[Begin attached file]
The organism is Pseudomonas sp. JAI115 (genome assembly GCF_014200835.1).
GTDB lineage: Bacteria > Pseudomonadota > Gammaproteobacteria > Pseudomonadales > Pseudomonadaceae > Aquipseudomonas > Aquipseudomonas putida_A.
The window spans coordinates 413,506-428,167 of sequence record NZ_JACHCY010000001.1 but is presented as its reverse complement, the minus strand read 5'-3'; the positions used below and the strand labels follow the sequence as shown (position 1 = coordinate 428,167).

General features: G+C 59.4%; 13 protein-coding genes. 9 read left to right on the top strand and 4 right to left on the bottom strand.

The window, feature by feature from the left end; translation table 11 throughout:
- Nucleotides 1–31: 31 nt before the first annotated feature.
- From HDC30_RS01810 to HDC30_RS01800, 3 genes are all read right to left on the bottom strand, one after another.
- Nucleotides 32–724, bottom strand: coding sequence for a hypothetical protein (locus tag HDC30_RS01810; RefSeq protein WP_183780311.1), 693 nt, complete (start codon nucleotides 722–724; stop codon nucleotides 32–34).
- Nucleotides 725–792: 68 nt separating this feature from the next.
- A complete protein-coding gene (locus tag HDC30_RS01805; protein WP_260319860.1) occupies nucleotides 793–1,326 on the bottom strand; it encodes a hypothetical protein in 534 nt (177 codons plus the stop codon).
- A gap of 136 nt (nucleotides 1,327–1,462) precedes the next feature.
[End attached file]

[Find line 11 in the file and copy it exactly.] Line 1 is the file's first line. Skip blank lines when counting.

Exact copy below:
- A gap of 136 nt (nucleotides 1,327–1,462) precedes the next feature.